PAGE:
The Yankees have a huge liability in the outfield that must be solved

New York Yankees, Aaron Hicks

New York Yankees general manager Brian Cashman indicated that he may target another outfielder this off-season in free agency. Allowing Clint Frazier to walk and rejecting the club option of Brett Gardner leaves a hole in the outfield, but it is not the reserve spot he needs to ponder, it is the starting center field spot housed by Aaron Hicks.

Hicks, who signed a seven-year, $70 million deal back in 2019, is going into the fourth season of his contract after being injured for two of the first three years. He’s set to earn a base salary of $10.5 million at 32-years-old, but since the deal only ends in 2025, the Yankees are on the hook for a significant amount of money moving forward.

The veteran outfielder played in just 32 games this past season after featuring in 59 back in 2019 when his contract started. Last year, he recorded a measly .194 average with four homers and 14 RBIs. His 23.8% strikeout rate was the highest since 2019 and 11.1% walk rate was the lowest since 2016.

The very moment he signed that long-term extension his play quality dipped significantly, leaving the Yankees with a major problem in center.

Attempting to work his way back from the issues, Hicks played in the Dominican Republic’s Winter League which ended this past Thursday. Over 12 games, Hicks recorded a .265 average with one homer, nine RBIs, 10 strikeouts, and a .729 OPS.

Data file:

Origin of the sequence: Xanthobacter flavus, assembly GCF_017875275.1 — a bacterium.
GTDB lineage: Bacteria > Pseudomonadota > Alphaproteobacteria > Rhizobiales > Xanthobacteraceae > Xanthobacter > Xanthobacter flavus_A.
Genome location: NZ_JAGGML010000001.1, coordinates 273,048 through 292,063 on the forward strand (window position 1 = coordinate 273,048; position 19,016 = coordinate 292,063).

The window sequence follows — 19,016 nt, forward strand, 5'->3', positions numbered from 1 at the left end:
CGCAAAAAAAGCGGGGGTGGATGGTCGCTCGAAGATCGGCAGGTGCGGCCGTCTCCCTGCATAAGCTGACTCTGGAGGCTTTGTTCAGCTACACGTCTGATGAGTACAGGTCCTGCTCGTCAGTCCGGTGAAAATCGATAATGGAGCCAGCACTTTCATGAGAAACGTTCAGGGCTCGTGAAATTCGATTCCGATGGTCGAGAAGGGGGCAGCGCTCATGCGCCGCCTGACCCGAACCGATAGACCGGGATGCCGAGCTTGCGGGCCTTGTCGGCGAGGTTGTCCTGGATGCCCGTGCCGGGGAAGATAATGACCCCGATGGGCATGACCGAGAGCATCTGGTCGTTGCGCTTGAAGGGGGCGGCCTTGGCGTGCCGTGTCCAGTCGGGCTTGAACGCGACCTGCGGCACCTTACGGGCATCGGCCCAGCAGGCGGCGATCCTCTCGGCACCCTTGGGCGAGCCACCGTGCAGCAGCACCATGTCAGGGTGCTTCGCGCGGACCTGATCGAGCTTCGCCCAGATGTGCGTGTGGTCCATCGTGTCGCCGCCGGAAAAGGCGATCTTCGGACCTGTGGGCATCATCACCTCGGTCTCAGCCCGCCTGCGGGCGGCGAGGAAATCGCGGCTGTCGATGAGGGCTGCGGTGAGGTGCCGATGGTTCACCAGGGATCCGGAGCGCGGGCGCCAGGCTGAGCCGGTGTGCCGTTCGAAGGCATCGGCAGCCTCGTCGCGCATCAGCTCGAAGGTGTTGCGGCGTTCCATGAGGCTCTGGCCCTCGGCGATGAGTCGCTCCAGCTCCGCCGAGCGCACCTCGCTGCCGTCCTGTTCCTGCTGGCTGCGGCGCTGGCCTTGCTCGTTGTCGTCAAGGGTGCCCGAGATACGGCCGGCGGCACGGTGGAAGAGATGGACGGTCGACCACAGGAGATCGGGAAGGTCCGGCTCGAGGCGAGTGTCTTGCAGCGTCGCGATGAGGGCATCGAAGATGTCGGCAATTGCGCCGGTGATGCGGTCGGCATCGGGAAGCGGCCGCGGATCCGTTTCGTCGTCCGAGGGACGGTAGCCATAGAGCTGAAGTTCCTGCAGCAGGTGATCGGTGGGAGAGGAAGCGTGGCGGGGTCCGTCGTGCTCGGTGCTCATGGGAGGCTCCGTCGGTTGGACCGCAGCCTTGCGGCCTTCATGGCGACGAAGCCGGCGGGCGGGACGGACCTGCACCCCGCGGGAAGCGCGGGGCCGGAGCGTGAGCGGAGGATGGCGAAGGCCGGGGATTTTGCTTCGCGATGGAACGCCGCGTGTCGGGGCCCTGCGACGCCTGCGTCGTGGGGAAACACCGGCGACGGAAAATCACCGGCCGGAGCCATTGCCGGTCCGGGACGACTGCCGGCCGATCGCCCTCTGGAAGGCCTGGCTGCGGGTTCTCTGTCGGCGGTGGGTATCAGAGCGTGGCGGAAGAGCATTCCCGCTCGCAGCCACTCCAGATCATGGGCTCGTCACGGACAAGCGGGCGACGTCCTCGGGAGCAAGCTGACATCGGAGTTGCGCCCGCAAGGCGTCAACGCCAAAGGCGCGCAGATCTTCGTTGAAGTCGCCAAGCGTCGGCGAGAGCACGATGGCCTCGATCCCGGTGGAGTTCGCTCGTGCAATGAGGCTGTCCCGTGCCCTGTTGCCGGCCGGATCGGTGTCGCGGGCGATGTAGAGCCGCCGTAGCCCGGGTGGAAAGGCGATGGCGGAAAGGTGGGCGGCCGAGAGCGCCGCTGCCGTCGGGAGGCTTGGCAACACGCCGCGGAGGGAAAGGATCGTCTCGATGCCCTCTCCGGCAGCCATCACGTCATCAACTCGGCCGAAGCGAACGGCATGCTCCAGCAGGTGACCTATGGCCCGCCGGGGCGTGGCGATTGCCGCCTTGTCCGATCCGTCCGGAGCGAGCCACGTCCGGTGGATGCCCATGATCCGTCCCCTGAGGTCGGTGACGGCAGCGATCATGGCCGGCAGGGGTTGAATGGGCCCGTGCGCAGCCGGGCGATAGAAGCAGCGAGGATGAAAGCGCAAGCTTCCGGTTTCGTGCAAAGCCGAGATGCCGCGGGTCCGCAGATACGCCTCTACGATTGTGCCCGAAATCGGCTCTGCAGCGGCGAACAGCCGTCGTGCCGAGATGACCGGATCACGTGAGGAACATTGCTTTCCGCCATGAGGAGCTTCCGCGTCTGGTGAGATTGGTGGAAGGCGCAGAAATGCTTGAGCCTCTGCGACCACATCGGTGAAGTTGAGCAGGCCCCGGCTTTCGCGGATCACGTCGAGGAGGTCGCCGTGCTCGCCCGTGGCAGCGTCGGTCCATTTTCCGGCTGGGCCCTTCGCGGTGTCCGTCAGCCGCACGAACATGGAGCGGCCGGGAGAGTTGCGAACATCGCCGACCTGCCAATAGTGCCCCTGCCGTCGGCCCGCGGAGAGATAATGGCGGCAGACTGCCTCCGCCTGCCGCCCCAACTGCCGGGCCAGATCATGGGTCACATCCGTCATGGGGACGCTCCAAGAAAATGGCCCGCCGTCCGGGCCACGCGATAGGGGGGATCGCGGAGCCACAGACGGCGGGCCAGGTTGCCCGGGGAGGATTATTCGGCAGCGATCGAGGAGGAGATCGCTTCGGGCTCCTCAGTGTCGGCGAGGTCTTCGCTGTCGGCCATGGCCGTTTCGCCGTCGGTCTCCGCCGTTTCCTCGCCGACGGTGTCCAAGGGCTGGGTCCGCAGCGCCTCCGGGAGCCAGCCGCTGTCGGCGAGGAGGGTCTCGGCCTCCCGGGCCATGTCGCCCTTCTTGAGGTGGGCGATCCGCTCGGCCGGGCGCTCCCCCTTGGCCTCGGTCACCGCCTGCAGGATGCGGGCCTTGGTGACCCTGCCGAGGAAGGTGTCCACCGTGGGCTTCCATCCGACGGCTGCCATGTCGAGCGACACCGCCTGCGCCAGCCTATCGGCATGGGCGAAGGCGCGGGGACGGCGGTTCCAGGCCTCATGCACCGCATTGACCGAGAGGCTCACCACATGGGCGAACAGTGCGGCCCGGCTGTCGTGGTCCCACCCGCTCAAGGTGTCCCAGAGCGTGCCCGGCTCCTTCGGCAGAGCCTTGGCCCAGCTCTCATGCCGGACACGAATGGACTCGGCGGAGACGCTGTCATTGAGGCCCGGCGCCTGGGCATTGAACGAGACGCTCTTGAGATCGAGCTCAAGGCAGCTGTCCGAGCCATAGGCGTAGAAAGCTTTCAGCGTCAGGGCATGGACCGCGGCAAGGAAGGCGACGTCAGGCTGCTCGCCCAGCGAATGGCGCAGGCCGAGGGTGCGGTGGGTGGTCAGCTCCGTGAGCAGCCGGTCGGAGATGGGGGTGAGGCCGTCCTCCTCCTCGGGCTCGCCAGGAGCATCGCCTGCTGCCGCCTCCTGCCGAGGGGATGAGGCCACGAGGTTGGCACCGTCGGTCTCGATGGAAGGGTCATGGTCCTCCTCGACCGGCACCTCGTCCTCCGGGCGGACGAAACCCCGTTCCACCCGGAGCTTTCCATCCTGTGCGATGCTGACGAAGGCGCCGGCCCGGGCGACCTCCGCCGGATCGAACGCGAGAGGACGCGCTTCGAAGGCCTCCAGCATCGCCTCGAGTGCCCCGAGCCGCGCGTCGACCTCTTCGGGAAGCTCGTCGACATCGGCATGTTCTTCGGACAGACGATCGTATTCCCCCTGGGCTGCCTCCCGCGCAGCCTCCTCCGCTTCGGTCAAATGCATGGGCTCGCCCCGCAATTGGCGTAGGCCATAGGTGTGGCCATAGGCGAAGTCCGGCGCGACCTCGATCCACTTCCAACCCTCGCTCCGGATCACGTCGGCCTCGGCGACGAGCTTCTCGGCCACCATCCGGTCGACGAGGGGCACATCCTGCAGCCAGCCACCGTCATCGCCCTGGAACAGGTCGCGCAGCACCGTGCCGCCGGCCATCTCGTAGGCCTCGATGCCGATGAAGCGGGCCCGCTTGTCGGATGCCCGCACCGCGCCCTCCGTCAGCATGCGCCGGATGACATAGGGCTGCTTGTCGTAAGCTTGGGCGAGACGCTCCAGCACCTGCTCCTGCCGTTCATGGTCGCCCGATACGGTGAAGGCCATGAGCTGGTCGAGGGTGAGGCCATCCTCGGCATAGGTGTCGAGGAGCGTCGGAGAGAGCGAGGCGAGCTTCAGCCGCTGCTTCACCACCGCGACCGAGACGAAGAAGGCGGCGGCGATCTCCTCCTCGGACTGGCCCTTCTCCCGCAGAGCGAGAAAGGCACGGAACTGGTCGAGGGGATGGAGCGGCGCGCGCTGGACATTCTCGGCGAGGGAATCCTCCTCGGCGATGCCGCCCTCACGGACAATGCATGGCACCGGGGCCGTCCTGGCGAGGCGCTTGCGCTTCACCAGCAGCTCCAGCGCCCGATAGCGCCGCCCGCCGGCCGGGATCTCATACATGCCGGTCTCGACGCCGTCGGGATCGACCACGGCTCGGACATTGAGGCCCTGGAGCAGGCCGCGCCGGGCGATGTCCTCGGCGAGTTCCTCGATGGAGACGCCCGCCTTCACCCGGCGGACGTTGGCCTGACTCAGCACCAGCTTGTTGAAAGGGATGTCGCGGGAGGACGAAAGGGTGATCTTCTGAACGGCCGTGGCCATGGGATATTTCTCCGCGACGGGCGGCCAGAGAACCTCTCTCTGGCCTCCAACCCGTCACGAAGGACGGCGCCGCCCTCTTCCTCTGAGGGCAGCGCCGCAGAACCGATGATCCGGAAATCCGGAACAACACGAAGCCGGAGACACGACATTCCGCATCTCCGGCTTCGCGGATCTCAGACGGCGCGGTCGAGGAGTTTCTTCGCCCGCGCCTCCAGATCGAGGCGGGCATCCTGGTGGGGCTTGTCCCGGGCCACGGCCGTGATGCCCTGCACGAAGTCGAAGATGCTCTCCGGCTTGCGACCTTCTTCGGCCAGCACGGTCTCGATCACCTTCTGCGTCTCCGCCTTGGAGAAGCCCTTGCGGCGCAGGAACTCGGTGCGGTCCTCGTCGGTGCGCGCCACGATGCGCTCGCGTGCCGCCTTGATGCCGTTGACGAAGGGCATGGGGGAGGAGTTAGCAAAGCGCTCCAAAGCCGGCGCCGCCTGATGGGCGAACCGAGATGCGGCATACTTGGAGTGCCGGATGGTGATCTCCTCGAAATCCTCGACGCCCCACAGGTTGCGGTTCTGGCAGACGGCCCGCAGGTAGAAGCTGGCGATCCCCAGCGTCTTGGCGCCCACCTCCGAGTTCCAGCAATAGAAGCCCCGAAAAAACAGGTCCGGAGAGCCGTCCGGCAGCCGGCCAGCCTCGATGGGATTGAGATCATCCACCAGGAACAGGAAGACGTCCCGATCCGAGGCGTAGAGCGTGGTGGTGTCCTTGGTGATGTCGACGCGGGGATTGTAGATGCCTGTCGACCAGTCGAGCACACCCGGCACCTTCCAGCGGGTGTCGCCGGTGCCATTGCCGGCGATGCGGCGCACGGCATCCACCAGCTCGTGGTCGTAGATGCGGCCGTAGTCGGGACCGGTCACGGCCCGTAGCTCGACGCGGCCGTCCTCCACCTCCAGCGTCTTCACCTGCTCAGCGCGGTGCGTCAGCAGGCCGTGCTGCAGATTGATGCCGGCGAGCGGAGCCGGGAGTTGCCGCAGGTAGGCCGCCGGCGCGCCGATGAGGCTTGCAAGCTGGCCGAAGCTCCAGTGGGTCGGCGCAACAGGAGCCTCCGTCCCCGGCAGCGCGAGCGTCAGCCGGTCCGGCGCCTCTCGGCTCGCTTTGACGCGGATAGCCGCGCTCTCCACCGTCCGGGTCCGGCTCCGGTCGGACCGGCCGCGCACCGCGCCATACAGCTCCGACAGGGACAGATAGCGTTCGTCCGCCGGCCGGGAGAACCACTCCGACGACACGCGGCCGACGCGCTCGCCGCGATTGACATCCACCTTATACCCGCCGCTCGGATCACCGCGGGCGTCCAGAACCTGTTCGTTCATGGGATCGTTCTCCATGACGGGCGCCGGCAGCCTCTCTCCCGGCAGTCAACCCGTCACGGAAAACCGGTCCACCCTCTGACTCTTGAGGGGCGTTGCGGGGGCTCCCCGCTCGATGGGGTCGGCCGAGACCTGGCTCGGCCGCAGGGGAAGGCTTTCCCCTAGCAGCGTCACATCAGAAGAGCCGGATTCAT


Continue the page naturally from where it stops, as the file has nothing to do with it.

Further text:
While his numbers during the Winter League are respectable, the Yankees ultimately need to consider potential replacements. One player they have been linked to is Japanese star Seiyu Suzuki, who could take over in right field, moving Aaron Judge to center. Hicks can be a glorified reserve and designated hitter in the lineup, given his switch-hitting abilities.

There are a few other options Yankees can consider in free agency, including Kevin Pillar or even Ketel Marte in a potential trade. One way or another, Cashman has to make a decision at a spot that is currently owned by a liability in Hicks, who left the Bombers gasping for air with Gardner at the end of his career and Frazier dealing with vertigo.

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